• Harold W. Kirby: The Radiochemistry of Protactinium. National Academies, 1959 (PDF)
• Boris F. Myasoedov, Harold W. Kirby, Ivan G. Tananaev: Protactinium. In: Lester R. Morss, Norman M. Edelstein, Jean Fuger (Eds.): The Chemistry of the Actinide and Transactinide Elements. Springer, Dordrecht 2006, ISBN 1-4020-3555-1 , pp. 161-252 ( doi: 10.1007 / 1-4020-3598-5_4 ).
• Eric Scerri : A tale of seven elements , Oxford University Press, Oxford, 2013

Wiktionary: Protactinium  - explanations of meanings, word origins, synonyms, translations
Commons : Protactinium  - collection of images, videos and audio files

## Individual evidence

1. ^ Harry H. Binder: Lexicon of the chemical elements. S. Hirzel Verlag, Stuttgart 1999, ISBN 3-7776-0736-3 .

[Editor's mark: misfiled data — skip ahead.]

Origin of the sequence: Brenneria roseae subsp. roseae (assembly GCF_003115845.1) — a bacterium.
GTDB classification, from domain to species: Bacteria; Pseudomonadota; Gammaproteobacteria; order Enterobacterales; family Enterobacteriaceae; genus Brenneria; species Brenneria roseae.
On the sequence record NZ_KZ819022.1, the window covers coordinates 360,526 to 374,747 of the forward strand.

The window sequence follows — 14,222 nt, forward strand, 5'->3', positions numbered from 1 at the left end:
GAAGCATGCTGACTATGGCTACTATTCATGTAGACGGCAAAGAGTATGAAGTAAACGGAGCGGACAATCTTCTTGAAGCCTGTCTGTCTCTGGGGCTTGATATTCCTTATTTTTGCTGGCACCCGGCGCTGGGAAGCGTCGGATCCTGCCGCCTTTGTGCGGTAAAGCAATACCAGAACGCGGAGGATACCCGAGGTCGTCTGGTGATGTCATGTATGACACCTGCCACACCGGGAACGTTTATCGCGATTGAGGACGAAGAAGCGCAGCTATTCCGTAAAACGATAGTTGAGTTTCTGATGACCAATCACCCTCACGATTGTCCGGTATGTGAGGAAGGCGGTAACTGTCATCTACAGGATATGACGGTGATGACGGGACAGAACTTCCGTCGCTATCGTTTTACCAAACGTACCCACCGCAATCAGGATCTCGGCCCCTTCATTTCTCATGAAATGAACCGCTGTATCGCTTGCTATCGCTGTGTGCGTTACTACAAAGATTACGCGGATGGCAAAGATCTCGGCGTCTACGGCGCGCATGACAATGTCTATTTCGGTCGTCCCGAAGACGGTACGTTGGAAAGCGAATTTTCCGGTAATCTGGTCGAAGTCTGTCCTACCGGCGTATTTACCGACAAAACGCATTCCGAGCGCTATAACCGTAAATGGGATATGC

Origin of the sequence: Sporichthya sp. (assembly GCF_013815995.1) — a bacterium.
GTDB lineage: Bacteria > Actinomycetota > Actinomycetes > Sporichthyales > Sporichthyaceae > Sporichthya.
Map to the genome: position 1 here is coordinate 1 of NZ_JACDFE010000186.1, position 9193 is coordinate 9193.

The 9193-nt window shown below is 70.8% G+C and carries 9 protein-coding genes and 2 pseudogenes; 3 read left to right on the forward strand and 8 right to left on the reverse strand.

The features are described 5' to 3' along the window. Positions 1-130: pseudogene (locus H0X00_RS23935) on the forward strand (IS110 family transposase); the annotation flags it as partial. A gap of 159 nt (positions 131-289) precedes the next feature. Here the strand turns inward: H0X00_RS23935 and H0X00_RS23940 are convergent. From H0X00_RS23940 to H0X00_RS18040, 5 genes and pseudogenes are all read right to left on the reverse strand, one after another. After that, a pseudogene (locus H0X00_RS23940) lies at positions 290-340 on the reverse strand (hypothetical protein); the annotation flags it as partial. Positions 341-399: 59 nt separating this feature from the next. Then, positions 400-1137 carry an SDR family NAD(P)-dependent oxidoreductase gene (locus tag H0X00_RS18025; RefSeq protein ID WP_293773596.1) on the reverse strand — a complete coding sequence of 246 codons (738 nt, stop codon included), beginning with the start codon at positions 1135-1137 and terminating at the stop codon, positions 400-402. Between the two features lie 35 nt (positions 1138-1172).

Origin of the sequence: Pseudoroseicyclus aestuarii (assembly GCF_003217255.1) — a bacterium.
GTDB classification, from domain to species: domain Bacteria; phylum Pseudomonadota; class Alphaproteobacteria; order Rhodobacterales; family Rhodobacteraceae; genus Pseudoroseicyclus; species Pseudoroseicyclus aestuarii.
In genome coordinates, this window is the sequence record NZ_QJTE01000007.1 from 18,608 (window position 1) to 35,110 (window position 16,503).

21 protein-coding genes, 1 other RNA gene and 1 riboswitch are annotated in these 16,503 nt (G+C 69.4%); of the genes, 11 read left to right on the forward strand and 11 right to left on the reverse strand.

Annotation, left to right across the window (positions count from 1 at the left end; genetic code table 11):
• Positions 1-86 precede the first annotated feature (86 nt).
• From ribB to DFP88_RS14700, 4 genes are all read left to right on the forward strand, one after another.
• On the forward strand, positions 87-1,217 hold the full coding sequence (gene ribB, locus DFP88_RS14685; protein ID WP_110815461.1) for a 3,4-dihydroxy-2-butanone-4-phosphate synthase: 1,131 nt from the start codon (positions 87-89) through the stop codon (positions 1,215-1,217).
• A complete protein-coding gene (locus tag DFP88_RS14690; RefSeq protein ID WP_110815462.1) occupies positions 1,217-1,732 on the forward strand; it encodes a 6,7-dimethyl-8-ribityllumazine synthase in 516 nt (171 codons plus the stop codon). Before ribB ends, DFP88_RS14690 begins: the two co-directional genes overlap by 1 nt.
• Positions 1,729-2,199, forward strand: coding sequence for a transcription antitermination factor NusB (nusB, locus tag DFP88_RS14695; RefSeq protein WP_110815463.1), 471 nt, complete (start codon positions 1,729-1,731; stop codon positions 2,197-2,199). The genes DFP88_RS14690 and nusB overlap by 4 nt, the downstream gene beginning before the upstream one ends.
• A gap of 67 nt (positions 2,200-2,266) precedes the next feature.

2. The values ​​for the properties (info box) are taken from www.webelements.com (Protactinium) , unless otherwise stated .
3. Entry on protactinium in Kramida, A., Ralchenko, Yu., Reader, J. and NIST ASD Team (2019): NIST Atomic Spectra Database (ver. 5.7.1) . Ed .: NIST , Gaithersburg, MD. doi : 10.18434 / T4W30F ( https://physics.nist.gov/asd ). Retrieved June 13, 2020.
4. entry on protactinium at WebElements, https://www.webelements.com , accessed on June 13, 2020.
5. The hazards emanating from radioactivity do not belong to the properties to be classified according to the GHS labeling. With regard to other hazards, this element has either not yet been classified or a reliable and citable source has not yet been found.
6. ^ Siegfried Niese : The discovery of the element 91 by Kasimir Fajans and Oswald Göhring in 1913 and the naming by Otto Hahn and Lise Meitner in 1918 (digitized version) .
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17. Lise Meitner, Otto Hahn: About the Protactinium and the question of the possibility of its production as a chemical element. In: The natural sciences . 1919, 7 (33), pp. 611-612 ( doi: 10.1007 / BF01498184 ).